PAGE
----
What caused the extinction of the Prussian people?

Nov 2014
1,933
Cyberspace
#51
Only a few used masurian till the end of WWII. The masurian language declined since the end of the 19th century. In the 20th century most of them used German, even if the older were still able to speak masurian. My ancestors e.g had in the first half of the 19th century still their Polish name Wionczek. In the end of the 19th century they changed it into Jonczek/Jonzek.
There were around 300,000 Masurians in the first half 20th century. Masurian was a term applied to a group of people who spoke Lechitic (Polish) Slavic language. People identified themselves Masurians rather than Poles because they were Lutheran unlike Roman Catholic Poles.
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The Masurians or Mazurs (Polish: Mazurzy, German: Masuren) were a Lechitic sub-ethnic group in the present-day Warmian-Masurian Voivodeship, Poland. They were descended from Masovians (Polish: Mazowszanie; German: Masowier), Polish settlers from Masovia who moved to Prussia during and after the Protestant Reformation, and who were primarily Lutheran.

https://en.wikipedia.org/wiki/Masurians
 

beorna

Ad Honoris
Jan 2010
17,473
-
#52
There were around 300,000 Masurians in the first half 20th century. Masurian was a term applied to a group of people who spoke Lechitic (Polish) Slavic language. People identified themselves Masurians rather than Poles because they were Lutheran unlike Roman Catholic Poles.
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The Masurians or Mazurs (Polish: Mazurzy, German: Masuren) were a Lechitic sub-ethnic group in the present-day Warmian-Masurian Voivodeship, Poland. They were descended from Masovians (Polish: Mazowszanie; German: Masowier), Polish settlers from Masovia who moved to Prussia during and after the Protestant Reformation, and who were primarily Lutheran.

https://en.wikipedia.org/wiki/Masurians
In the 20th century they saw themselves as Germans of Masurian language or Germans with masurian/Polish heritage.
 
Nov 2014
1,933
Cyberspace
#53
In the 20th century they saw themselves as Germans of Masurian language or Germans with masurian/Polish heritage.

They didn't see themselves as Germans during 20th century. They continued speaking Lechitic and they were identified as Poles. The reason they were deported to Germany after WWII ended because Masurians were Lutheran supporting Nazi German party during 30s.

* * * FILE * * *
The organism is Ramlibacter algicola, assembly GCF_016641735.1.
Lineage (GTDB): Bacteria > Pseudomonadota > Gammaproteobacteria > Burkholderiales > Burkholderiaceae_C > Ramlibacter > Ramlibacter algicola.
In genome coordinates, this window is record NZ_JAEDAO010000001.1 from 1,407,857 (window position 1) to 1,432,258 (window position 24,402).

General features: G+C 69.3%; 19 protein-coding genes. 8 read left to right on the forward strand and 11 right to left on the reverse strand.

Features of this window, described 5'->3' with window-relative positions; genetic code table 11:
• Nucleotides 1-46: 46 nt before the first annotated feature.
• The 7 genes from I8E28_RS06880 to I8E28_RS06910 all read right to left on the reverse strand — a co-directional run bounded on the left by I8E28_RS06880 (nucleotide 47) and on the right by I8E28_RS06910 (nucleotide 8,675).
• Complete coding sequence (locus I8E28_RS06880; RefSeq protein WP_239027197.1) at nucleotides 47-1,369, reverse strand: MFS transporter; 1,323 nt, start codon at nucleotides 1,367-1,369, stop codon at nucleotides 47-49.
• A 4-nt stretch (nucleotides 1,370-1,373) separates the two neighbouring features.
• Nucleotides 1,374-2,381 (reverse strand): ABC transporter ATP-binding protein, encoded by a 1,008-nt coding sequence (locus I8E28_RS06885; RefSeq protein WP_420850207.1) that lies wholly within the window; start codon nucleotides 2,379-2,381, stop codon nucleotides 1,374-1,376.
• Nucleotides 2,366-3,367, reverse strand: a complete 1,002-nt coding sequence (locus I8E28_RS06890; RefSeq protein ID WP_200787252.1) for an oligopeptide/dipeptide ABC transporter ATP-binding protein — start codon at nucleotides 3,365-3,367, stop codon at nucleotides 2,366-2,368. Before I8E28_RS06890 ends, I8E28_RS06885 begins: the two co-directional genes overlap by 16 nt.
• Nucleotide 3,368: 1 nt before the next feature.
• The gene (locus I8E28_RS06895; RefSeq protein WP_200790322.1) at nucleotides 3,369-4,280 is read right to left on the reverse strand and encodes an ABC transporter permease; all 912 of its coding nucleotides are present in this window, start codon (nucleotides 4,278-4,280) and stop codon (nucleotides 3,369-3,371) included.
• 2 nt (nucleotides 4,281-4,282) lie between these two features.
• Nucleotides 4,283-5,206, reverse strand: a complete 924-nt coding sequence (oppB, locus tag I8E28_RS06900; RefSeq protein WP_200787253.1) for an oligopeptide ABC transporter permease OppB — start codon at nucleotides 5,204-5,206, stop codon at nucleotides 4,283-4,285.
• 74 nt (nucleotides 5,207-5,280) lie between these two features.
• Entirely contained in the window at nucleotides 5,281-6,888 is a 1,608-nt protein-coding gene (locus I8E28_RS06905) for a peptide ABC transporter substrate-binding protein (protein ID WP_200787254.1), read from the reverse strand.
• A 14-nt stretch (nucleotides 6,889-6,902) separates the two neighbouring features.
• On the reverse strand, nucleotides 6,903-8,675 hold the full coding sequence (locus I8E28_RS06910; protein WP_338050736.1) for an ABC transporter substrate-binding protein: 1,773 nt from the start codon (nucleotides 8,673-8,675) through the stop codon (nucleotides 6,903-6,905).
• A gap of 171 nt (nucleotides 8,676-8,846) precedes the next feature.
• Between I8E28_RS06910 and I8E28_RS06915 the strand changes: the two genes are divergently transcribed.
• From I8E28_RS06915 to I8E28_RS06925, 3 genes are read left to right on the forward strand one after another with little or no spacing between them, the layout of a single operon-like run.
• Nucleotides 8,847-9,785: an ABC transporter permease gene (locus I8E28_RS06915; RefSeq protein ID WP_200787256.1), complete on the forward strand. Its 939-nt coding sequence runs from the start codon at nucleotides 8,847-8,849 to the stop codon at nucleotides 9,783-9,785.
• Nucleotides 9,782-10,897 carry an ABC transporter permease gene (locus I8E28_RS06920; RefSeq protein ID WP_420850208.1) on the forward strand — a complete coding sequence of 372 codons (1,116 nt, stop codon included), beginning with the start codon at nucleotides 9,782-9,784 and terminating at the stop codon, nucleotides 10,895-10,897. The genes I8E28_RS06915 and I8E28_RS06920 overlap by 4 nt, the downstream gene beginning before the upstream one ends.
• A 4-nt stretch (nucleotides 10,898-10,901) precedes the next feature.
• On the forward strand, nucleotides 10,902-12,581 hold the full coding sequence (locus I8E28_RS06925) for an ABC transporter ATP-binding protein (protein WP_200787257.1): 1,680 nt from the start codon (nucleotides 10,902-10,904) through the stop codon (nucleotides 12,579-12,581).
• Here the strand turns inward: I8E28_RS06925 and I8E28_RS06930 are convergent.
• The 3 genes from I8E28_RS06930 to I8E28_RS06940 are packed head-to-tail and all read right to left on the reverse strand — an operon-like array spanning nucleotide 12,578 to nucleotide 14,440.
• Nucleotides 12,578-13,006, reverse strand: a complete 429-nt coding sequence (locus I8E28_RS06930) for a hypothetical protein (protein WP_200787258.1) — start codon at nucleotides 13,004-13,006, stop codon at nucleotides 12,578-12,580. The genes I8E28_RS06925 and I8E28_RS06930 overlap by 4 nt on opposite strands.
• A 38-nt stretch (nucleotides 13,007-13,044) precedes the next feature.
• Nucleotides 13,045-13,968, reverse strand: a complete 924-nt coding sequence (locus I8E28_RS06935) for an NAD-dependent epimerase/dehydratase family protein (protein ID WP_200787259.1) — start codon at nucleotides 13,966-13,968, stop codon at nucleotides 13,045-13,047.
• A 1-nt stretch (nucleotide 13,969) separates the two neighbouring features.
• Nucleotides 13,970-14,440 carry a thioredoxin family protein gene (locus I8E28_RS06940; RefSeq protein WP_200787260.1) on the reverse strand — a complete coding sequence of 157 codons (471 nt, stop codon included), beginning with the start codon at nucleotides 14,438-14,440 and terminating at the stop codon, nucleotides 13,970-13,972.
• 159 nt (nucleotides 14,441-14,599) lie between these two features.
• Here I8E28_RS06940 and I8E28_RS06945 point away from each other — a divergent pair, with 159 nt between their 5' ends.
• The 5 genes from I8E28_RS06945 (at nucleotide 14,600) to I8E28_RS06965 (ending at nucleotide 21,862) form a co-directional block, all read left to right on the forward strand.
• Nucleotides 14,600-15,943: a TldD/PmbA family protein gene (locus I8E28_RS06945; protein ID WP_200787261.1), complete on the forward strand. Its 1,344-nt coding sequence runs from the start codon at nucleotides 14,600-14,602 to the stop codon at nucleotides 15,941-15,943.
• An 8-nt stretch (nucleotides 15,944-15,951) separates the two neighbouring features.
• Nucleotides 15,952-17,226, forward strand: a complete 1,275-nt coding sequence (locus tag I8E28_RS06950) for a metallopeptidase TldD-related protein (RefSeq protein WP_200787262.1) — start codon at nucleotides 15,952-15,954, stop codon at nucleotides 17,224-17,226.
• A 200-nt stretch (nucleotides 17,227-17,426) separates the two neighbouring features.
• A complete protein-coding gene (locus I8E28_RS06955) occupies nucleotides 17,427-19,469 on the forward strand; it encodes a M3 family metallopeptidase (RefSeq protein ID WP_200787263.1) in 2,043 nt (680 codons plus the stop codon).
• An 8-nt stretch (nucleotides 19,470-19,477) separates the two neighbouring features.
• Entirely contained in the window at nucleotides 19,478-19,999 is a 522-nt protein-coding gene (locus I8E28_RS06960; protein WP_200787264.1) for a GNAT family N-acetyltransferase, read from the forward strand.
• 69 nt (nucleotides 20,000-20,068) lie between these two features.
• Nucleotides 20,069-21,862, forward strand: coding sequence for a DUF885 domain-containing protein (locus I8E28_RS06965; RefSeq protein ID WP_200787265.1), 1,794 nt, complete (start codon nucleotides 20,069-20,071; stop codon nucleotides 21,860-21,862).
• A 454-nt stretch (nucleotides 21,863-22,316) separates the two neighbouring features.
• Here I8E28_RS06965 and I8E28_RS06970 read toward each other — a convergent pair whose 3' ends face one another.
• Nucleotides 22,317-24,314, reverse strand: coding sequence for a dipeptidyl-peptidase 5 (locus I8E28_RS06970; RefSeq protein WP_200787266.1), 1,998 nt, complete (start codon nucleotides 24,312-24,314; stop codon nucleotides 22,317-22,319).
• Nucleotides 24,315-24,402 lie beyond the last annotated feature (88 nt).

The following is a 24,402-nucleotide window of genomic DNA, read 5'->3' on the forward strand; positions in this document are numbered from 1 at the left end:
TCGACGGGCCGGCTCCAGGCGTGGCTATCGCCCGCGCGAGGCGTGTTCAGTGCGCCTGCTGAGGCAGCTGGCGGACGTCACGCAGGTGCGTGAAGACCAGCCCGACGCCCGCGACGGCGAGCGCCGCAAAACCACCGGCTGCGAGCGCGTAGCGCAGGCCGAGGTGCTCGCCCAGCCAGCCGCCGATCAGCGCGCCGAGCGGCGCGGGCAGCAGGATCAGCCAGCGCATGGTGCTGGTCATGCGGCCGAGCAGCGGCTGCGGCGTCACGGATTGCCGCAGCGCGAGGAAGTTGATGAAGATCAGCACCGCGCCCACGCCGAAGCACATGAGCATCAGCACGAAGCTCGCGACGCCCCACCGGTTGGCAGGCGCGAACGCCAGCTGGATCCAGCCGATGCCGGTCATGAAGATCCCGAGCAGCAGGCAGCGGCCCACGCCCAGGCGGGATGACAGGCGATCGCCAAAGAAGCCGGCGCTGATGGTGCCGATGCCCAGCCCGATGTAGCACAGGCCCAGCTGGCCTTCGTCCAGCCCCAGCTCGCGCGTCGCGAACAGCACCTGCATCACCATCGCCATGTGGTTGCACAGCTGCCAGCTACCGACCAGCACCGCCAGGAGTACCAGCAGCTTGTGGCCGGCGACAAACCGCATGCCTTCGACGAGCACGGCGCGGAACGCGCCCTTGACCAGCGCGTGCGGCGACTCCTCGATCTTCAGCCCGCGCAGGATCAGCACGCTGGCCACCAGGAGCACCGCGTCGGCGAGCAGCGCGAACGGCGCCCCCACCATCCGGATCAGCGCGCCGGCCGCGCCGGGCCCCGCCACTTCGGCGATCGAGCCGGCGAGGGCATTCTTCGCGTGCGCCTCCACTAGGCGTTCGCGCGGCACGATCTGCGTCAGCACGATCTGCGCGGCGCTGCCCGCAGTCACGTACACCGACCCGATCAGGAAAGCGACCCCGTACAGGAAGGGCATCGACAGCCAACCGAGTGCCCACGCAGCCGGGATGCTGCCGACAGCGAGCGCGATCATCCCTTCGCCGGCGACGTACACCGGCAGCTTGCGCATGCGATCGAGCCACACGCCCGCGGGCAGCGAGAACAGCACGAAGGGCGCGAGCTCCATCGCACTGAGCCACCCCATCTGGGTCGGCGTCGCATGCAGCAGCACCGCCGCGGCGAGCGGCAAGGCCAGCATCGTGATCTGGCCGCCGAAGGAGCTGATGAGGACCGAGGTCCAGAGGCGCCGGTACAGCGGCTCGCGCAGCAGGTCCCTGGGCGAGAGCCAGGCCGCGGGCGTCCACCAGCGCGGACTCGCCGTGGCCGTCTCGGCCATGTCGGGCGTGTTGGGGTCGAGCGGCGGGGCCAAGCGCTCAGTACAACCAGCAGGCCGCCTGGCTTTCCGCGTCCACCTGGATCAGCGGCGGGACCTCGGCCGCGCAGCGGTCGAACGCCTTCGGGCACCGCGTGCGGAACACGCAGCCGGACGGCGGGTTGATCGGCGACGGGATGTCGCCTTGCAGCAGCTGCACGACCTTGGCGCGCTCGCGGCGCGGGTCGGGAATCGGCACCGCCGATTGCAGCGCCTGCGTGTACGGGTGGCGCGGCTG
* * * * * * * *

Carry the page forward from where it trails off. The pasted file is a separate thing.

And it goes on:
PS
Find an article on Masurians and don't be an ill-informed such as an American.
 
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beorna

Ad Honoris
Jan 2010
17,473
-
#54
They didn't see themselves as Germans during 20th century. They continued speaking Lechitic and they were identified as Poles. The reason they were deported to Germany after WWII ended because Masurians were Lutheran supporting Nazi German party during 30s.

PS
Find an article on Masurians and don't be an ill-informed such as an American.
Only a few did use the masurian language in the end of WWII. In the plebiscite of 1920 98% voted for Germany and the NSDAP got there more than 50%. As I said, some of my ancestors were masurians and they did feel German.

Masurians weren't deported after WWII, if they could speak masurian. They were allowed to remain as autochthonous or even forced to stay. The majority left, if they were allowed to leave after 1956
 
Nov 2014
1,933
Cyberspace
#55
Only a few did use the masurian language in the end of WWII. In the plebiscite of 1920 98% voted for Germany and the NSDAP got there more than 50%. As I said, some of my ancestors were masurians and they did feel German.

Masurians weren't deported after WWII, if they could speak masurian. They were allowed to remain as autochthonous or even forced to stay. The majority left, if they were allowed to leave after 1956

There's not such thing as a Masurian language. Masurians spoke Polish. Masurians were deported from eastern Prussia en-masses after WWII. Few remaining Masurians emigrated in the 50s.
 

beorna

Ad Honoris
Jan 2010
17,473
-
#56
There's not such thing as a Masurian language. Masurians spoke Polish. Masurians were deported from eastern Prussia en-masses after WWII. Few remaining Masurians emigrated in the 50s.
Masurian is disputed. But I agree, that it is based on Polish or a Masowian dialect. But it adopted lots of German words. It is a bit like Dutch. Some classify it as own language, some as Low-German dialect.
About 160.000 masurians remained in Masuria after the expulsion. Since 1989 alone, about 55.000 arrived. The Masurian minority in Poland today has about 30.000 people iirc.
 
Jul 2014
3
USA
#58
The evisceration of Prussia by Russia, expelling all natives, destroying German heritage and architecture and letting agriculture erode. In 1947 Prussia was expunged by the victorious Allies and German history was subsumed as Russian heritage and culture.